Should You Get Screened for Lung Cancer?

Easton, PA – August 15, 2016 – Lung cancer is the leading cause of cancer-related death in the U.S., with more than 150,000 people losing their lives to the disease each year – it’s more than breast, prostate, colon and ovarian cancer deaths combined.

Pennsylvania is number 18 on the Centers for Disease Control and Prevention 2013 rankings based on the incidence of lung cancer. While there are more cases of female breast and prostate cancers than lung cancer in Pennsylvania, the number of deaths from lung cancer is higher.

Despite the steady rise in this statistic over the past fifteen years, the number of people being screened for lung cancer falls far behind those screened for breast or colon cancers. This is an especially dangerous oversight if you are, or have been, a heavy smoker. Screening is looking for cancer before you have any symptoms, which can help find cancer at an early stage when it may be easier to treat.

“Patients whose lung cancer is detected in the earliest stage have a much better chance of survival,” says radiologist Gregg Schubach, M.D. “Conversely, survival rates for lung cancer are quite low when it’s diagnosed in the later stages of the disease. Through CT screening, we can catch the tumor early and offer the patient more treatment options, and more time for those treatments to work.”

According to the U.S. Preventive Services Task Force, annual screening with low-dose computed tomography (CT scan) is recommended for those who are:

  • Adults aged 55 to 80 years, AND
  • Have a “30 pack-year smoking history” and currently smoke, OR
  • Have quit within the past 15 years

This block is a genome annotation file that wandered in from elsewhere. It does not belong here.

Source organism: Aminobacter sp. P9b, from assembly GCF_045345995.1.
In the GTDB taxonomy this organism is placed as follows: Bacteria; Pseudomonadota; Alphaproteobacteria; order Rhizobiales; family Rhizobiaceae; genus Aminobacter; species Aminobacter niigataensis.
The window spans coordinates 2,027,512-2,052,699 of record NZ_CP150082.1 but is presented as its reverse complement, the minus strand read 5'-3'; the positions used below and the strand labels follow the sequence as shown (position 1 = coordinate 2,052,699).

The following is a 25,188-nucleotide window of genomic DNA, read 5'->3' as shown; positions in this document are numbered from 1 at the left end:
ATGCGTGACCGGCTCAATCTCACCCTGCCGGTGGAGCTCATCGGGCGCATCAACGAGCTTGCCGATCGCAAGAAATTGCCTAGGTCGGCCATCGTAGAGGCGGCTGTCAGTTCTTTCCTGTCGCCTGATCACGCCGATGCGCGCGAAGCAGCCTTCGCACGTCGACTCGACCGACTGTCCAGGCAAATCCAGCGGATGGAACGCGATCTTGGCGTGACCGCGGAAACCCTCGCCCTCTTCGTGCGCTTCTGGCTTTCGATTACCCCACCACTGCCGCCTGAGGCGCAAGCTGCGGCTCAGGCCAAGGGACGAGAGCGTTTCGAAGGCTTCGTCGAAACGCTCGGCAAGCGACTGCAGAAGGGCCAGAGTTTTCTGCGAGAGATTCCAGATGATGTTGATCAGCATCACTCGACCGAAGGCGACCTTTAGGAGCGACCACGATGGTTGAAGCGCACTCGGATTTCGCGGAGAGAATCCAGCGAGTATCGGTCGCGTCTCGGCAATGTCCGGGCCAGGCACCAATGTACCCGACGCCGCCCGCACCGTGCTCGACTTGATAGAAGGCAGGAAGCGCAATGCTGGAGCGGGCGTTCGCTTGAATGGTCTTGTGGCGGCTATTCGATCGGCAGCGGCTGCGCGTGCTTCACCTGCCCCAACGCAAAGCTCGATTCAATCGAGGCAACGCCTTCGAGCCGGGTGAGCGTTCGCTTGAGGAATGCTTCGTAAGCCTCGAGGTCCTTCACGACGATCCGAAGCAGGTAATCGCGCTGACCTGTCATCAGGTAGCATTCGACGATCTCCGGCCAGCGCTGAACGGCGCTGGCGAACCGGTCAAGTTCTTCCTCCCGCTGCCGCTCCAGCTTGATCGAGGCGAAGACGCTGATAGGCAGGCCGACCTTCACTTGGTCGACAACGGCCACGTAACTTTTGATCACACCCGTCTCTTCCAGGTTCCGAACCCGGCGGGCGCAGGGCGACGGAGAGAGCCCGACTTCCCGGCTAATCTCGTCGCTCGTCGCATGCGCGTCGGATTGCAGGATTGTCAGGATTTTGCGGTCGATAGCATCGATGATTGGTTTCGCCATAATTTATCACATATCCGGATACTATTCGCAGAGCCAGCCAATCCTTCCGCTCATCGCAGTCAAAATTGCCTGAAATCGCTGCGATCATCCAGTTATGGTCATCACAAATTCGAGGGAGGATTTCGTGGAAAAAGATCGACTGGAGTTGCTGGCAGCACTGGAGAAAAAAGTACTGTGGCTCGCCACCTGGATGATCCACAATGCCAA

A “30 pack-year smoking history” means you’ve smoked an average of one pack per day for 30 years, or two packs per day for 15 years.

A low-dose CT scan uses an X-ray machine to scan the body with low doses of radiation to make detailed pictures of the lungs. If you or a loved one meets the guidelines above, you should speak to your doctor about a screening plan. Lung cancer frequently has no symptoms at all in the early stages, contributing to the higher mortality rate.

To find a doctor who can help you learn more about your risk for lung cancer and need for screening, visit our Find A Doctor section or call (610) 250-4242 to find a physician.

About Easton Hospital Easton Hospital is a 254-bed acute care teaching hospital serving more than 300,000 residents in Northampton County and the five surrounding counties in Pennsylvania and New Jersey. Founded in 1890, the hospital celebrated its 125th anniversary in 2015. Easton Hospital offers an active Emergency Department which sees more than 32,000 annual visits; a cardiac care program recognized as an accredited Chest Pain Center and one of 55 designated Heart Attack Receiving Centers in the country; a Center for Orthopedics, Joint and Spine which is accredited by the Joint Commission for both total-hip and total-knee replacement; a certified Primary Stroke Center; a Surgical Weight Loss program designated as an accredited center in Bariatric Surgery; and the Easton Regional Cancer Center which is a member of the Sidney Kimmel Cancer Network at Jefferson. In addition, the hospital maintains two free-standing, fully-accredited residency training programs in surgery and internal medicine. For more information and a complete list of services offered at Easton Hospital, visit the hospital’s website:

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